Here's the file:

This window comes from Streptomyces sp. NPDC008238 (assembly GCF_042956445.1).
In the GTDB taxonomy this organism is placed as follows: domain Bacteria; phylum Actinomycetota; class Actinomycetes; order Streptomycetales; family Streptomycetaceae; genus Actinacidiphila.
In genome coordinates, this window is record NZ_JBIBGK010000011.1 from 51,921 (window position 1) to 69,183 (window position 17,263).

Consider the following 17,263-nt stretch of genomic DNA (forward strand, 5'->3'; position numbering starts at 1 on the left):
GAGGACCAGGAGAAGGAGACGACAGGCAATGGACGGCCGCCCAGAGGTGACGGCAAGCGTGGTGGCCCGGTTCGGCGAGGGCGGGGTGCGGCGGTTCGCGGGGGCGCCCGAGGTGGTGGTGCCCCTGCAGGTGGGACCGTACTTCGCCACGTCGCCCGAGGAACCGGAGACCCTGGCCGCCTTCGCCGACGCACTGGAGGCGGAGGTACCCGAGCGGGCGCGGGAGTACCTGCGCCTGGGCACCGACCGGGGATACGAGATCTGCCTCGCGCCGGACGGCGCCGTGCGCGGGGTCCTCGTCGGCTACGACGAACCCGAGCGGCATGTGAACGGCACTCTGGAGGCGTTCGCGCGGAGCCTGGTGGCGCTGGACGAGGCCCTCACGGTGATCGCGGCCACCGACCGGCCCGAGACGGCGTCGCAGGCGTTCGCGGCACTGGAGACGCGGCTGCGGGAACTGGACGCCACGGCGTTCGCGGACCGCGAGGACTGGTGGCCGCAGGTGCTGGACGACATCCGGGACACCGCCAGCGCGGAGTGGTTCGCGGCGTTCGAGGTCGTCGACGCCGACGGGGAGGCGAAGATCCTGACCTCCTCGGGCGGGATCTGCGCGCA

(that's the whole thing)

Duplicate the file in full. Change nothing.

This window comes from Streptomyces sp. NPDC008238 (assembly GCF_042956445.1).
In the GTDB taxonomy this organism is placed as follows: domain Bacteria; phylum Actinomycetota; class Actinomycetes; order Streptomycetales; family Streptomycetaceae; genus Actinacidiphila.
In genome coordinates, this window is record NZ_JBIBGK010000011.1 from 51,921 (window position 1) to 69,183 (window position 17,263).

Consider the following 17,263-nt stretch of genomic DNA (forward strand, 5'->3'; position numbering starts at 1 on the left):
GAGGACCAGGAGAAGGAGACGACAGGCAATGGACGGCCGCCCAGAGGTGACGGCAAGCGTGGTGGCCCGGTTCGGCGAGGGCGGGGTGCGGCGGTTCGCGGGGGCGCCCGAGGTGGTGGTGCCCCTGCAGGTGGGACCGTACTTCGCCACGTCGCCCGAGGAACCGGAGACCCTGGCCGCCTTCGCCGACGCACTGGAGGCGGAGGTACCCGAGCGGGCGCGGGAGTACCTGCGCCTGGGCACCGACCGGGGATACGAGATCTGCCTCGCGCCGGACGGCGCCGTGCGCGGGGTCCTCGTCGGCTACGACGAACCCGAGCGGCATGTGAACGGCACTCTGGAGGCGTTCGCGCGGAGCCTGGTGGCGCTGGACGAGGCCCTCACGGTGATCGCGGCCACCGACCGGCCCGAGACGGCGTCGCAGGCGTTCGCGGCACTGGAGACGCGGCTGCGGGAACTGGACGCCACGGCGTTCGCGGACCGCGAGGACTGGTGGCCGCAGGTGCTGGACGACATCCGGGACACCGCCAGCGCGGAGTGGTTCGCGGCGTTCGAGGTCGTCGACGCCGACGGGGAGGCGAAGATCCTGACCTCCTCGGGCGGGATCTGCGCGCA